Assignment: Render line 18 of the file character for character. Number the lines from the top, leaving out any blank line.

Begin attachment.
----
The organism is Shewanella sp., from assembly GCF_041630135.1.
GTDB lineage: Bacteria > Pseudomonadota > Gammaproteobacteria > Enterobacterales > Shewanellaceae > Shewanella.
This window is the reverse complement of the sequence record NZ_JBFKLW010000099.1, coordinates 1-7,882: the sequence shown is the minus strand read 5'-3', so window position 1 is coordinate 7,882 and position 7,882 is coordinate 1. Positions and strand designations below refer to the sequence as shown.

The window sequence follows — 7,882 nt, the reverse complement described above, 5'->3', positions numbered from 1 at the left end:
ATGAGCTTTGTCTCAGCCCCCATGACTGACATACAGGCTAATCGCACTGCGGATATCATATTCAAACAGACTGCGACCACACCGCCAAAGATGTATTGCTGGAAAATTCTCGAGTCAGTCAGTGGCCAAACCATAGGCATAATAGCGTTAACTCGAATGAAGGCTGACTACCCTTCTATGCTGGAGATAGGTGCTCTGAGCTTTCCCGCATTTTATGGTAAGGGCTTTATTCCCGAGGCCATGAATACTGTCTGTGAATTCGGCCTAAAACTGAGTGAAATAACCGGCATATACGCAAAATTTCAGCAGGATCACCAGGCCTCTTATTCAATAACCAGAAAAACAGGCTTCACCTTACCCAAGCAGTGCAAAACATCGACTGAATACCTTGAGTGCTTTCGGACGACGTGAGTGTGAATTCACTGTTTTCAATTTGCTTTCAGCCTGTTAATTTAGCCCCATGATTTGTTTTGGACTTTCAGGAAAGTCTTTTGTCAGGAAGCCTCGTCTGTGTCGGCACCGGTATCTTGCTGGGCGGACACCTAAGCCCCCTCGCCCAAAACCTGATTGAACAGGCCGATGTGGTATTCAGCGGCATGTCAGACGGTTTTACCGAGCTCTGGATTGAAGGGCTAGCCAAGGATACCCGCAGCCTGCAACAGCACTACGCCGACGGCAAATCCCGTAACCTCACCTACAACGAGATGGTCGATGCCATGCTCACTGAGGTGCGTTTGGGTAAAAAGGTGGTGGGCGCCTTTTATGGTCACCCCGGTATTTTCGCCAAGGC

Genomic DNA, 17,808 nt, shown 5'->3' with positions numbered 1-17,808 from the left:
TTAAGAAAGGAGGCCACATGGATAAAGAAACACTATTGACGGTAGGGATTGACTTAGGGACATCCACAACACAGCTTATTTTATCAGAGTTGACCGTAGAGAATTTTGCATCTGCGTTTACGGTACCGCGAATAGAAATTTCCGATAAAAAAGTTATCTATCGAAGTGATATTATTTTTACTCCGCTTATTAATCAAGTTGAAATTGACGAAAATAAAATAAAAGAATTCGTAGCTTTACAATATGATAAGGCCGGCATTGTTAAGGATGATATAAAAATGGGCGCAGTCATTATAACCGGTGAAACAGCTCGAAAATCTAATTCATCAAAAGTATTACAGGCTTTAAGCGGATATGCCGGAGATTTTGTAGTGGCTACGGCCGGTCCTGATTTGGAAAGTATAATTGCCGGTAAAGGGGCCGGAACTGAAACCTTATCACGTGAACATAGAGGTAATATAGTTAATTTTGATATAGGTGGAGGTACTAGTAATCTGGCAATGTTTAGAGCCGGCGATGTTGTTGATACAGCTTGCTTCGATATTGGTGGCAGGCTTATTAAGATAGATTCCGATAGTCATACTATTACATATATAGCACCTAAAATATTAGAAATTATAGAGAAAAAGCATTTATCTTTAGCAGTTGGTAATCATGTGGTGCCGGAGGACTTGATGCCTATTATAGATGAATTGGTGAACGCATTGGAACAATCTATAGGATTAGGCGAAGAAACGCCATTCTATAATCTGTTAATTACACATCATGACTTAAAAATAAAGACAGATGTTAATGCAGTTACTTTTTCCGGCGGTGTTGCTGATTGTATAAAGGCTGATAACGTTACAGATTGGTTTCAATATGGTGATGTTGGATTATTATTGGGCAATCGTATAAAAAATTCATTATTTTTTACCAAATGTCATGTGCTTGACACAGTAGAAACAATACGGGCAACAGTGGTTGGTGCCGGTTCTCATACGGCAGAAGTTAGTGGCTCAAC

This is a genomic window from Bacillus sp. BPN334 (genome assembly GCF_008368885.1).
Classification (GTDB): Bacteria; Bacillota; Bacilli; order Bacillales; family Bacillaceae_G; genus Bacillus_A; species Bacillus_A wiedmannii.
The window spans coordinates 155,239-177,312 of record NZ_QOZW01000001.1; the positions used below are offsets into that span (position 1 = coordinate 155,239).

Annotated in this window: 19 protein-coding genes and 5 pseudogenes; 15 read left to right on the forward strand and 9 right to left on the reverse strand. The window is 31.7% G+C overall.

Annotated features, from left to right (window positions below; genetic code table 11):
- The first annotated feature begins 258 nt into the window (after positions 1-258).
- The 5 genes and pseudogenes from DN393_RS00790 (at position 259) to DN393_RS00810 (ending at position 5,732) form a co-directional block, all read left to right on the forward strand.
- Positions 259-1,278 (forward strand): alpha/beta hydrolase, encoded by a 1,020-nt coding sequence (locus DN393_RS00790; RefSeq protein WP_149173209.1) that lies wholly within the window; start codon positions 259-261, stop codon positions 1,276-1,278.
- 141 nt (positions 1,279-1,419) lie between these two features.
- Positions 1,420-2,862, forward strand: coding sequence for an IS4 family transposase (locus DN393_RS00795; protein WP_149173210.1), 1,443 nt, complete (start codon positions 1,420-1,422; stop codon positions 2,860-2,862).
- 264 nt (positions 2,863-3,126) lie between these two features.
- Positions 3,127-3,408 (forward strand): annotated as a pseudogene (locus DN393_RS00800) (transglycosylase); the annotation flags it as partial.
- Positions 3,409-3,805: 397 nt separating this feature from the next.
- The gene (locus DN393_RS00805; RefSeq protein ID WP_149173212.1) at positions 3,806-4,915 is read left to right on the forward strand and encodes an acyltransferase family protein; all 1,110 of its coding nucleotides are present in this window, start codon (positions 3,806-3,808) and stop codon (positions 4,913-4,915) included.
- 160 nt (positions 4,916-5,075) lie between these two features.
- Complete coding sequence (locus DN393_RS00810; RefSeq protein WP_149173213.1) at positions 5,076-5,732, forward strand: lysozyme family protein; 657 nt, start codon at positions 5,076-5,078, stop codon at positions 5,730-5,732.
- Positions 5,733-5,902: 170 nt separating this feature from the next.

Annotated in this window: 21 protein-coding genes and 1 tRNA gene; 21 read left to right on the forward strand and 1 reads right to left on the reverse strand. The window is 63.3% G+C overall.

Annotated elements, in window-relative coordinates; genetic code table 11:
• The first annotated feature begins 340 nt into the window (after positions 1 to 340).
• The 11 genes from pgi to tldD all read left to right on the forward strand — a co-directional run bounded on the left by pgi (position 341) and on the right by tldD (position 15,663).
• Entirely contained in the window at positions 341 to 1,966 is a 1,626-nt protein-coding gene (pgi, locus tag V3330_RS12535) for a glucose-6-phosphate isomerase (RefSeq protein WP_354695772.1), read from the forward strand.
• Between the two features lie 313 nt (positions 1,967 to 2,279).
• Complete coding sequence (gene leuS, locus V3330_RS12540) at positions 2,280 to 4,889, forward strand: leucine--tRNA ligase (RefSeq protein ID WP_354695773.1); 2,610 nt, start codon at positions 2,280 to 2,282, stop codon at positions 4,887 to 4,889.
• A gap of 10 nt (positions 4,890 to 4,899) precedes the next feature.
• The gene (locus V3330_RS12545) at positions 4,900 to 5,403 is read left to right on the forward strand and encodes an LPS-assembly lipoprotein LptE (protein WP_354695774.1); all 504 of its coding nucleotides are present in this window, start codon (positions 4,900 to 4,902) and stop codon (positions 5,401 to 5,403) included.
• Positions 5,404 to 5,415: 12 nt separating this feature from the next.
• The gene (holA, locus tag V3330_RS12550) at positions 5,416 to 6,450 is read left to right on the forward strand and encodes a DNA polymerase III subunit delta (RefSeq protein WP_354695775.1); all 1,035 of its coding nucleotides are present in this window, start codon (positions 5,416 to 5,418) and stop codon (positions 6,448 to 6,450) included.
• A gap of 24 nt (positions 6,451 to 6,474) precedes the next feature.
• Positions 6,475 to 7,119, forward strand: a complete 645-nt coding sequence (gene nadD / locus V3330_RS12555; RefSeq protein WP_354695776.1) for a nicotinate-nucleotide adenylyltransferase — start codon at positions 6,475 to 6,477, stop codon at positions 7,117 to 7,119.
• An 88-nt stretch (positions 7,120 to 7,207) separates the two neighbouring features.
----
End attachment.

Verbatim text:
- 264 nt (positions 2,863-3,126) lie between these two features.